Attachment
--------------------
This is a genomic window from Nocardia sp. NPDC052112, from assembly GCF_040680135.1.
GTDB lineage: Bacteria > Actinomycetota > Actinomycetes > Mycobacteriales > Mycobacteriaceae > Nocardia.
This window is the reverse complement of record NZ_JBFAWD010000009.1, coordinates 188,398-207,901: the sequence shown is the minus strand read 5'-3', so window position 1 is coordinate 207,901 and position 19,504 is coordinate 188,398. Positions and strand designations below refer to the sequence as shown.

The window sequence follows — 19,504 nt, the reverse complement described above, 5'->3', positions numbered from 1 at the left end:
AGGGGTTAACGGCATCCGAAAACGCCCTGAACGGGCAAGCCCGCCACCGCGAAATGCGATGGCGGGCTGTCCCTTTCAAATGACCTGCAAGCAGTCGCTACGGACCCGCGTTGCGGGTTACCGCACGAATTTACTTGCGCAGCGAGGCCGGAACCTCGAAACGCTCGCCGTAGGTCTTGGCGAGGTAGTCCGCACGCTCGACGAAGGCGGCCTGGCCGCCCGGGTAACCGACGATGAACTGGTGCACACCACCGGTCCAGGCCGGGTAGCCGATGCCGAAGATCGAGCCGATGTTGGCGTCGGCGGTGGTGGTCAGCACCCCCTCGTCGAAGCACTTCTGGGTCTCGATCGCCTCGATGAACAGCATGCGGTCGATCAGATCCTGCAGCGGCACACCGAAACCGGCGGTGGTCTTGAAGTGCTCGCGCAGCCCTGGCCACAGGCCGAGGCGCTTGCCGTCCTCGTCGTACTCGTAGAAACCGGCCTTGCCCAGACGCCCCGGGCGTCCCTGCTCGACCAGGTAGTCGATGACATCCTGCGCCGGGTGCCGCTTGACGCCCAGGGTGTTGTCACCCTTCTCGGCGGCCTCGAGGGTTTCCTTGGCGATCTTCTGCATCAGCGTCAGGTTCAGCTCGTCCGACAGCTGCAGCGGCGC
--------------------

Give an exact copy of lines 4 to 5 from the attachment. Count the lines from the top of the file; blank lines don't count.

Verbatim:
The window sequence follows — 19,504 nt, the reverse complement described above, 5'->3', positions numbered from 1 at the left end:
AGGGGTTAACGGCATCCGAAAACGCCCTGAACGGGCAAGCCCGCCACCGCGAAATGCGATGGCGGGCTGTCCCTTTCAAATGACCTGCAAGCAGTCGCTACGGACCCGCGTTGCGGGTTACCGCACGAATTTACTTGCGCAGCGAGGCCGGAACCTCGAAACGCTCGCCGTAGGTCTTGGCGAGGTAGTCCGCACGCTCGACGAAGGCGGCCTGGCCGCCCGGGTAACCGACGATGAACTGGTGCACACCACCGGTCCAGGCCGGGTAGCCGATGCCGAAGATCGAGCCGATGTTGGCGTCGGCGGTGGTGGTCAGCACCCCCTCGTCGAAGCACTTCTGGGTCTCGATCGCCTCGATGAACAGCATGCGGTCGATCAGATCCTGCAGCGGCACACCGAAACCGGCGGTGGTCTTGAAGTGCTCGCGCAGCCCTGGCCACAGGCCGAGGCGCTTGCCGTCCTCGTCGTACTCGTAGAAACCGGCCTTGCCCAGACGCCCCGGGCGTCCCTGCTCGACCAGGTAGTCGATGACATCCTGCGCCGGGTGCCGCTTGACGCCCAGGGTGTTGTCACCCTTCTCGGCGGCCTCGAGGGTTTCCTTGGCGATCTTCTGCATCAGCGTCAGGTTCAGCTCGTCCGACAGCTGCAGCGGCGC